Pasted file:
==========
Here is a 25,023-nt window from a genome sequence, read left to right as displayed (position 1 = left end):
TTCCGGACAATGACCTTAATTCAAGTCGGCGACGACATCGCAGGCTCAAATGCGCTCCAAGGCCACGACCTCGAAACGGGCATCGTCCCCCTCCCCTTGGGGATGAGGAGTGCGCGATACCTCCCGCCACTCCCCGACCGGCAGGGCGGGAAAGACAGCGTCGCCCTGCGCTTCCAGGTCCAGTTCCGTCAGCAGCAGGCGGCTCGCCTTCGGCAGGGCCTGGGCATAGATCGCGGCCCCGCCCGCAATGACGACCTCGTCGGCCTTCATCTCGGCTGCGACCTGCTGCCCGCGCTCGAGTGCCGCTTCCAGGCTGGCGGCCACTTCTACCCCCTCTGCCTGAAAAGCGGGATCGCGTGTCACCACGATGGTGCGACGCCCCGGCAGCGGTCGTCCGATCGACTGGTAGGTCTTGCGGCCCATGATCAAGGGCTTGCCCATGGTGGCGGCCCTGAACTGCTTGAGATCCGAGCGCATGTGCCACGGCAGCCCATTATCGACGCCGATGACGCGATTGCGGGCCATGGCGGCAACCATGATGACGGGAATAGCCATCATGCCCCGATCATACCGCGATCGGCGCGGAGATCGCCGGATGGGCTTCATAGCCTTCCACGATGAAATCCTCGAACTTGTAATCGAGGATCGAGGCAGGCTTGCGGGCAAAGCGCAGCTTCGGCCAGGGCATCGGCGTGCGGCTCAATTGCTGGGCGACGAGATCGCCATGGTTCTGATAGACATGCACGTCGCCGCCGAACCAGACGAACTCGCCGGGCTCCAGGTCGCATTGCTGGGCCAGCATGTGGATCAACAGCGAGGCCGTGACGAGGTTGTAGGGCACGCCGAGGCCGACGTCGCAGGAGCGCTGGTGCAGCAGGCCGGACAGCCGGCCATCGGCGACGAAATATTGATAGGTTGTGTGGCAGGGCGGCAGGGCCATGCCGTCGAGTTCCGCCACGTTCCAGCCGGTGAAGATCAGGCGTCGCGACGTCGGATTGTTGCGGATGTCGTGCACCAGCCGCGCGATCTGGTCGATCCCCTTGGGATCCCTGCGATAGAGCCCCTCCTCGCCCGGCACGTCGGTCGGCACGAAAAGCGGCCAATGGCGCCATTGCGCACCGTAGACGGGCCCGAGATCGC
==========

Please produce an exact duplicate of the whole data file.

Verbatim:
Here is a 25,023-nt window from a genome sequence, read left to right as displayed (position 1 = left end):
TTCCGGACAATGACCTTAATTCAAGTCGGCGACGACATCGCAGGCTCAAATGCGCTCCAAGGCCACGACCTCGAAACGGGCATCGTCCCCCTCCCCTTGGGGATGAGGAGTGCGCGATACCTCCCGCCACTCCCCGACCGGCAGGGCGGGAAAGACAGCGTCGCCCTGCGCTTCCAGGTCCAGTTCCGTCAGCAGCAGGCGGCTCGCCTTCGGCAGGGCCTGGGCATAGATCGCGGCCCCGCCCGCAATGACGACCTCGTCGGCCTTCATCTCGGCTGCGACCTGCTGCCCGCGCTCGAGTGCCGCTTCCAGGCTGGCGGCCACTTCTACCCCCTCTGCCTGAAAAGCGGGATCGCGTGTCACCACGATGGTGCGACGCCCCGGCAGCGGTCGTCCGATCGACTGGTAGGTCTTGCGGCCCATGATCAAGGGCTTGCCCATGGTGGCGGCCCTGAACTGCTTGAGATCCGAGCGCATGTGCCACGGCAGCCCATTATCGACGCCGATGACGCGATTGCGGGCCATGGCGGCAACCATGATGACGGGAATAGCCATCATGCCCCGATCATACCGCGATCGGCGCGGAGATCGCCGGATGGGCTTCATAGCCTTCCACGATGAAATCCTCGAACTTGTAATCGAGGATCGAGGCAGGCTTGCGGGCAAAGCGCAGCTTCGGCCAGGGCATCGGCGTGCGGCTCAATTGCTGGGCGACGAGATCGCCATGGTTCTGATAGACATGCACGTCGCCGCCGAACCAGACGAACTCGCCGGGCTCCAGGTCGCATTGCTGGGCCAGCATGTGGATCAACAGCGAGGCCGTGACGAGGTTGTAGGGCACGCCGAGGCCGACGTCGCAGGAGCGCTGGTGCAGCAGGCCGGACAGCCGGCCATCGGCGACGAAATATTGATAGGTTGTGTGGCAGGGCGGCAGGGCCATGCCGTCGAGTTCCGCCACGTTCCAGCCGGTGAAGATCAGGCGTCGCGACGTCGGATTGTTGCGGATGTCGTGCACCAGCCGCGCGATCTGGTCGATCCCCTTGGGATCCCTGCGATAGAGCCCCTCCTCGCCCGGCACGTCGGTCGGCACGAAAAGCGGCCAATGGCGCCATTGCGCACCGTAGACGGGCCCGAGATCGC